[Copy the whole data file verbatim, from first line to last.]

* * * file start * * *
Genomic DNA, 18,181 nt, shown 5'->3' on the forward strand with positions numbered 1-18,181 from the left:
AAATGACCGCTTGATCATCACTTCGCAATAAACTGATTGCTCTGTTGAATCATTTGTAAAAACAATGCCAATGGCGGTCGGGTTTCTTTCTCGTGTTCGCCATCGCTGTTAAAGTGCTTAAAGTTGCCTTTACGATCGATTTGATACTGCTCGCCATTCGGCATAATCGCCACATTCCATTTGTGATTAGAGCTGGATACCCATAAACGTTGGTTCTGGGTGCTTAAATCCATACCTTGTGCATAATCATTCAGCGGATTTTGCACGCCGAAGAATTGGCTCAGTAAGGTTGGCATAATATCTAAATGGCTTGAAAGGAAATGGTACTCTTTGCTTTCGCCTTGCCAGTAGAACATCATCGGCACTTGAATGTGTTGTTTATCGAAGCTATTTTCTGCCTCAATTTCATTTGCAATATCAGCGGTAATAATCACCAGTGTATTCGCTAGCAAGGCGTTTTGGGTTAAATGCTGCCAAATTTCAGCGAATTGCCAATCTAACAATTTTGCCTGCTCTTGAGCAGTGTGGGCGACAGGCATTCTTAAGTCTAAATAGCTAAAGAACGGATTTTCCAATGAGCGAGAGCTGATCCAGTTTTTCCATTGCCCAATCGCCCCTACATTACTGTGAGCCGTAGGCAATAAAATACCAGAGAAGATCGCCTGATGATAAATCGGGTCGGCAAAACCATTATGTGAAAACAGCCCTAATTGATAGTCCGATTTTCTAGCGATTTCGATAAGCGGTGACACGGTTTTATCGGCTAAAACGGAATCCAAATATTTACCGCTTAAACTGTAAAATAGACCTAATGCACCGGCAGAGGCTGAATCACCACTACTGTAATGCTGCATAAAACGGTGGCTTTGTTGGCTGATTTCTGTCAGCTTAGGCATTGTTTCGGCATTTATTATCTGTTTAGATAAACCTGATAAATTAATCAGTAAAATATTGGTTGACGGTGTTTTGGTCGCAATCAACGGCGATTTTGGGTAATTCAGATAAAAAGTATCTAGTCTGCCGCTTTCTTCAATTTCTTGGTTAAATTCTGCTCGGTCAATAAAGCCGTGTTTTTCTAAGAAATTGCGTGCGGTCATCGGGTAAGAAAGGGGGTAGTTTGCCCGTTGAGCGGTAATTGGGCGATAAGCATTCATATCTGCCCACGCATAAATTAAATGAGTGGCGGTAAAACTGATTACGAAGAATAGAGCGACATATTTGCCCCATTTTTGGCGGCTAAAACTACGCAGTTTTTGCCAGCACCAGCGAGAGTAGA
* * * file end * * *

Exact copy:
Genomic DNA, 18,181 nt, shown 5'->3' on the forward strand with positions numbered 1-18,181 from the left:
AAATGACCGCTTGATCATCACTTCGCAATAAACTGATTGCTCTGTTGAATCATTTGTAAAAACAATGCCAATGGCGGTCGGGTTTCTTTCTCGTGTTCGCCATCGCTGTTAAAGTGCTTAAAGTTGCCTTTACGATCGATTTGATACTGCTCGCCATTCGGCATAATCGCCACATTCCATTTGTGATTAGAGCTGGATACCCATAAACGTTGGTTCTGGGTGCTTAAATCCATACCTTGTGCATAATCATTCAGCGGATTTTGCACGCCGAAGAATTGGCTCAGTAAGGTTGGCATAATATCTAAATGGCTTGAAAGGAAATGGTACTCTTTGCTTTCGCCTTGCCAGTAGAACATCATCGGCACTTGAATGTGTTGTTTATCGAAGCTATTTTCTGCCTCAATTTCATTTGCAATATCAGCGGTAATAATCACCAGTGTATTCGCTAGCAAGGCGTTTTGGGTTAAATGCTGCCAAATTTCAGCGAATTGCCAATCTAACAATTTTGCCTGCTCTTGAGCAGTGTGGGCGACAGGCATTCTTAAGTCTAAATAGCTAAAGAACGGATTTTCCAATGAGCGAGAGCTGATCCAGTTTTTCCATTGCCCAATCGCCCCTACATTACTGTGAGCCGTAGGCAATAAAATACCAGAGAAGATCGCCTGATGATAAATCGGGTCGGCAAAACCATTATGTGAAAACAGCCCTAATTGATAGTCCGATTTTCTAGCGATTTCGATAAGCGGTGACACGGTTTTATCGGCTAAAACGGAATCCAAATATTTACCGCTTAAACTGTAAAATAGACCTAATGCACCGGCAGAGGCTGAATCACCACTACTGTAATGCTGCATAAAACGGTGGCTTTGTTGGCTGATTTCTGTCAGCTTAGGCATTGTTTCGGCATTTATTATCTGTTTAGATAAACCTGATAAATTAATCAGTAAAATATTGGTTGACGGTGTTTTGGTCGCAATCAACGGCGATTTTGGGTAATTCAGATAAAAAGTATCTAGTCTGCCGCTTTCTTCAATTTCTTGGTTAAATTCTGCTCGGTCAATAAAGCCGTGTTTTTCTAAGAAATTGCGTGCGGTCATCGGGTAAGAAAGGGGGTAGTTTGCCCGTTGAGCGGTAATTGGGCGATAAGCATTCATATCTGCCCACGCATAAATTAAATGAGTGGCGGTAAAACTGATTACGAAGAATAGAGCGACATATTTGCCCCATTTTTGGCGGCTAAAACTACGCAGTTTTTGCCAGCACCAGCGAGAGTAGA